Earth Science Information Partners, Vision for the Future of Cyberinfrastructure

ESIP is a community of data and information technology practitioners who collaborate across Earth science organizations. Our response comes from the perspective of maximizing technical and organizational cooperation among diverse entities. First, the challenge of overcoming technical, institutional, and cultural barriers for pursuing transformative, interdisciplinary Earth and Space science. Another challenge is building semantic understanding across different research communities seamlessly. Fully taking advantage of the analytical resources available through big earth science data is another challenge, and the last is better support for research code and information provenance to improve and expedite research reproducibility. Regarding specific cyberinfrastructure needs, the first is support for data driven knowledge development via collaborative analytics and visualization. Another recommendation is that NSF leverages existing infrastructures and opportunities for partnering instead of duplicating or creating competing resources. The last need is for project support and sustainability, to transition projects into a next funding phase as appropriate. Our response concludes with an additional consideration regarding education. All stakeholders benefit from education emphasizing aspects of data curation, management, and data and software stewardship. ESIP recommends a multidisciplinary approach to cyberinfrastructure training to support current, as well as future researchers.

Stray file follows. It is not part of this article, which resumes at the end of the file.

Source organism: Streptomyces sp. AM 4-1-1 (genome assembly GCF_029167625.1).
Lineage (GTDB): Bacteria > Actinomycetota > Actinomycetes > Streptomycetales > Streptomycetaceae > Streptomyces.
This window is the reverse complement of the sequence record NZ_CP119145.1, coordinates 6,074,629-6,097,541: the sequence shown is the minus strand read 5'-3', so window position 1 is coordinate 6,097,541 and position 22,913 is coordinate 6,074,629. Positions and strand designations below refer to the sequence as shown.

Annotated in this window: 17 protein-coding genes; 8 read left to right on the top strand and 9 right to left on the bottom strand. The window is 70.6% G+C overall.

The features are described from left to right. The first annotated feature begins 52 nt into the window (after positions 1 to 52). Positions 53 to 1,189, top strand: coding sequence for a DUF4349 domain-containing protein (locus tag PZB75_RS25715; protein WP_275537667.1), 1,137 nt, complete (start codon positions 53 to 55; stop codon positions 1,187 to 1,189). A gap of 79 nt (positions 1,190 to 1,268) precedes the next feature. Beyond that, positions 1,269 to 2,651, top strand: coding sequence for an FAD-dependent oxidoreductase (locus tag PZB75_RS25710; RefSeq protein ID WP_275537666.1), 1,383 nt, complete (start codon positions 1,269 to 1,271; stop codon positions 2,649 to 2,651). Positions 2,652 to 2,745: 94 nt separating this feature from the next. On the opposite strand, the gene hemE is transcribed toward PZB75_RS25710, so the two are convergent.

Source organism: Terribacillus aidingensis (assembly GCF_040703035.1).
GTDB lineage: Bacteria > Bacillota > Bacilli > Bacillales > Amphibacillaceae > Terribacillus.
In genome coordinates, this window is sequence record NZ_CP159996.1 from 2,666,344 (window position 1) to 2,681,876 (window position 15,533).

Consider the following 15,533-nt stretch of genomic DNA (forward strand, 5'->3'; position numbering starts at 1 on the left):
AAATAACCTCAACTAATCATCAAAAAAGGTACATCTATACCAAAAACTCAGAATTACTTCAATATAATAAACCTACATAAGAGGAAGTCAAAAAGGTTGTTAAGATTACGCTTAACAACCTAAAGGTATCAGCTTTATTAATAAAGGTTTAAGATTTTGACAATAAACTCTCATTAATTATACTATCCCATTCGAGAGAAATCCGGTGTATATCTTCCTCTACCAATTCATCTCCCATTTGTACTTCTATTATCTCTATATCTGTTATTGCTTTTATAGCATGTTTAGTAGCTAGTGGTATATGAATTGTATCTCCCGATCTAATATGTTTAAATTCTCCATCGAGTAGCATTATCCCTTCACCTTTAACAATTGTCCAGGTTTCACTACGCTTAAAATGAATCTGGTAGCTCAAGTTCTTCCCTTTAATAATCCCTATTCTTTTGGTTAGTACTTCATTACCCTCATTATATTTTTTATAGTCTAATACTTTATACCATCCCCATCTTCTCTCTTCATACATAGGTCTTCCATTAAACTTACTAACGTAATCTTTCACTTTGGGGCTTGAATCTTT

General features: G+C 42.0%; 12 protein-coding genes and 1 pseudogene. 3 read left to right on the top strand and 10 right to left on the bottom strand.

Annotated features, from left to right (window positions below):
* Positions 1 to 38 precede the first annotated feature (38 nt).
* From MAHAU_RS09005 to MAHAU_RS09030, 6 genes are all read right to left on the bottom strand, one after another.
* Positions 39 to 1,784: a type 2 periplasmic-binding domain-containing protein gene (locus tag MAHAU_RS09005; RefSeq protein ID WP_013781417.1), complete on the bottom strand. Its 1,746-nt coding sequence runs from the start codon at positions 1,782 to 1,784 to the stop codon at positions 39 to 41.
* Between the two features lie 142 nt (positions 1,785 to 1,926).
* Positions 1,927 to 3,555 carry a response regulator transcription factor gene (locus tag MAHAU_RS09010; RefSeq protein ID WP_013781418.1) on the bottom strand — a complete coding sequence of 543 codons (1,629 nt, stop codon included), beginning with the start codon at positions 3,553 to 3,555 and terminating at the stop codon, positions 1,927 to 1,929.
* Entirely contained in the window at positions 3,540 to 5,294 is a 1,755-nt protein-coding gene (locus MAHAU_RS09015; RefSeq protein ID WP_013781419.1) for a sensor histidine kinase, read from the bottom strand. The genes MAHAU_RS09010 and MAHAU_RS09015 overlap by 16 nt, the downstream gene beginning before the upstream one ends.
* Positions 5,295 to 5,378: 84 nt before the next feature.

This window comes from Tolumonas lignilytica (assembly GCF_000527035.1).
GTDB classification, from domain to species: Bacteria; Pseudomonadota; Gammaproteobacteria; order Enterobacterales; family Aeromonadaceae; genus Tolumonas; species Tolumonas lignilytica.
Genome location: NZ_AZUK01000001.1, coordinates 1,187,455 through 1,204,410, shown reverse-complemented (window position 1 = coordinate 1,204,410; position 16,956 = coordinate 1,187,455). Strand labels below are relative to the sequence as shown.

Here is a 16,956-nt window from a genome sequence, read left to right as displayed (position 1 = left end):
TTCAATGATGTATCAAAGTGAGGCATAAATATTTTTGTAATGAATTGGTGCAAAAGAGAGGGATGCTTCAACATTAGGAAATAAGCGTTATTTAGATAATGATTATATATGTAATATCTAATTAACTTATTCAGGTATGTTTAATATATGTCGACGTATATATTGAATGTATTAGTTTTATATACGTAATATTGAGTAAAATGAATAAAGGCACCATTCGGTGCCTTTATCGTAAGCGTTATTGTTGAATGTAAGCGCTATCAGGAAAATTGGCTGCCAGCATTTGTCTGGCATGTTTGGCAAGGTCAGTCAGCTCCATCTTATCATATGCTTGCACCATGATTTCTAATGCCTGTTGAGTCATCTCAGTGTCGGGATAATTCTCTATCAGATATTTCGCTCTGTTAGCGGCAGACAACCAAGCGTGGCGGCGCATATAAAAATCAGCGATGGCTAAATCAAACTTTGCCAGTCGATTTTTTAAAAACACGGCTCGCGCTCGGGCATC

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Stronger together: the case for cross-sector collaboration in identifying and preserving at-risk data

Data management, curation, and preservation efforts are chronically under-resourced and overlooked, and we all care about data safety, accuracy, use, and preservation. The trustworthiness of data is critically intertwined with the factors described above, e.g. metadata, provenance, transparency, security, and community [17]. If those factors are not taken into account, rescued data will be of no use regardless of how many times they are duplicated. There are many data professionals and other stakeholders in the data management community collaborating formally and informally to provide stewardship and to identify at-risk data, curate at-risk data, and mitigate the chances for data to become “at risk.” The grassroots data rescue efforts like DataRefuge and others have brought together an energetic, diverse community of passionate citizens and professionals with valuable skills and expertise. Initial connections between DataRefuge and broader communities such as the Research Data Alliance and ESIP have shown value, and point out important gaps and opportunities moving forward. The more we can work together to preserve the data that matter to us all, the more effective and sustainable the our work will be.

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